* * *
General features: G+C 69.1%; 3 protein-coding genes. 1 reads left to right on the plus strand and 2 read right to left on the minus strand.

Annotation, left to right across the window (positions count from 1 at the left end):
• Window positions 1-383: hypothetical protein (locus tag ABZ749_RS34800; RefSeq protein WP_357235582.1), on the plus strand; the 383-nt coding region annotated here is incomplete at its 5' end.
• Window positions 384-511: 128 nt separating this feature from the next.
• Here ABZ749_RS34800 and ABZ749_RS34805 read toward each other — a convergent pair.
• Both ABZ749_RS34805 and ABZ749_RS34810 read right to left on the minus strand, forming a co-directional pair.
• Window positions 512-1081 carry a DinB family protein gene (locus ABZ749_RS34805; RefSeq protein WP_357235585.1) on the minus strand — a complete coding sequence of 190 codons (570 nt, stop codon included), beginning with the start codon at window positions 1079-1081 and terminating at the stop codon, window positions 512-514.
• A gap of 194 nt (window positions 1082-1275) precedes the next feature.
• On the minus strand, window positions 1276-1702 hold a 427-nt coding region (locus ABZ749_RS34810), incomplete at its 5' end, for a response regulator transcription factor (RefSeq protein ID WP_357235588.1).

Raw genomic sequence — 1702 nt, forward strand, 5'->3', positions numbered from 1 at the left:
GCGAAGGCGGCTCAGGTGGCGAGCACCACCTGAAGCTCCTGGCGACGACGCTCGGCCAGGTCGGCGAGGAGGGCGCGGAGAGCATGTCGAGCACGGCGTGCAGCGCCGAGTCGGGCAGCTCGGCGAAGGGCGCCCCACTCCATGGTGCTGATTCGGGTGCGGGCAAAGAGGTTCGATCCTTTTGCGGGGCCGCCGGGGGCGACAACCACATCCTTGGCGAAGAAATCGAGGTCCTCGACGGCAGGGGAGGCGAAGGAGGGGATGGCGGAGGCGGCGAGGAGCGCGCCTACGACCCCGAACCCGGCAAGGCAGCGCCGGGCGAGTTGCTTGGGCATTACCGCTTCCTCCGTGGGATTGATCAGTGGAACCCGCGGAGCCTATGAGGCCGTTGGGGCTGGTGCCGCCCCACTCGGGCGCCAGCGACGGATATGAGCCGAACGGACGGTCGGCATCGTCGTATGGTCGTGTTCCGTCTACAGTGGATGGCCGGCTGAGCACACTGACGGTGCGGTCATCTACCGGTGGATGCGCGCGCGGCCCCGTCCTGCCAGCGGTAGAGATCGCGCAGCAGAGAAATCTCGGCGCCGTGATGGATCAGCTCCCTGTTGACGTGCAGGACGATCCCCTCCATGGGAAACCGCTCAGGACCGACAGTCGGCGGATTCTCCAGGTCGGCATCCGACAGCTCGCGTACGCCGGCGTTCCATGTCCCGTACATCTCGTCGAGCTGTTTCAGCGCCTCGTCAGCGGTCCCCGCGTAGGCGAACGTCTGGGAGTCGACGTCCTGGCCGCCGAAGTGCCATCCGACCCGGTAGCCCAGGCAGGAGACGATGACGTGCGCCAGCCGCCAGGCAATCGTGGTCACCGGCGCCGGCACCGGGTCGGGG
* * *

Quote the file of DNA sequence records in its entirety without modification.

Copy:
General features: G+C 69.1%; 3 protein-coding genes. 1 reads left to right on the plus strand and 2 read right to left on the minus strand.

Annotation, left to right across the window (positions count from 1 at the left end):
• Window positions 1-383: hypothetical protein (locus tag ABZ749_RS34800; RefSeq protein WP_357235582.1), on the plus strand; the 383-nt coding region annotated here is incomplete at its 5' end.
• Window positions 384-511: 128 nt separating this feature from the next.
• Here ABZ749_RS34800 and ABZ749_RS34805 read toward each other — a convergent pair.
• Both ABZ749_RS34805 and ABZ749_RS34810 read right to left on the minus strand, forming a co-directional pair.
• Window positions 512-1081 carry a DinB family protein gene (locus ABZ749_RS34805; RefSeq protein WP_357235585.1) on the minus strand — a complete coding sequence of 190 codons (570 nt, stop codon included), beginning with the start codon at window positions 1079-1081 and terminating at the stop codon, window positions 512-514.
• A gap of 194 nt (window positions 1082-1275) precedes the next feature.
• On the minus strand, window positions 1276-1702 hold a 427-nt coding region (locus ABZ749_RS34810), incomplete at its 5' end, for a response regulator transcription factor (RefSeq protein ID WP_357235588.1).

Raw genomic sequence — 1702 nt, forward strand, 5'->3', positions numbered from 1 at the left:
GCGAAGGCGGCTCAGGTGGCGAGCACCACCTGAAGCTCCTGGCGACGACGCTCGGCCAGGTCGGCGAGGAGGGCGCGGAGAGCATGTCGAGCACGGCGTGCAGCGCCGAGTCGGGCAGCTCGGCGAAGGGCGCCCCACTCCATGGTGCTGATTCGGGTGCGGGCAAAGAGGTTCGATCCTTTTGCGGGGCCGCCGGGGGCGACAACCACATCCTTGGCGAAGAAATCGAGGTCCTCGACGGCAGGGGAGGCGAAGGAGGGGATGGCGGAGGCGGCGAGGAGCGCGCCTACGACCCCGAACCCGGCAAGGCAGCGCCGGGCGAGTTGCTTGGGCATTACCGCTTCCTCCGTGGGATTGATCAGTGGAACCCGCGGAGCCTATGAGGCCGTTGGGGCTGGTGCCGCCCCACTCGGGCGCCAGCGACGGATATGAGCCGAACGGACGGTCGGCATCGTCGTATGGTCGTGTTCCGTCTACAGTGGATGGCCGGCTGAGCACACTGACGGTGCGGTCATCTACCGGTGGATGCGCGCGCGGCCCCGTCCTGCCAGCGGTAGAGATCGCGCAGCAGAGAAATCTCGGCGCCGTGATGGATCAGCTCCCTGTTGACGTGCAGGACGATCCCCTCCATGGGAAACCGCTCAGGACCGACAGTCGGCGGATTCTCCAGGTCGGCATCCGACAGCTCGCGTACGCCGGCGTTCCATGTCCCGTACATCTCGTCGAGCTGTTTCAGCGCCTCGTCAGCGGTCCCCGCGTAGGCGAACGTCTGGGAGTCGACGTCCTGGCCGCCGAAGTGCCATCCGACCCGGTAGCCCAGGCAGGAGACGATGACGTGCGCCAGCCGCCAGGCAATCGTGGTCACCGGCGCCGGCACCGGGTCGGGG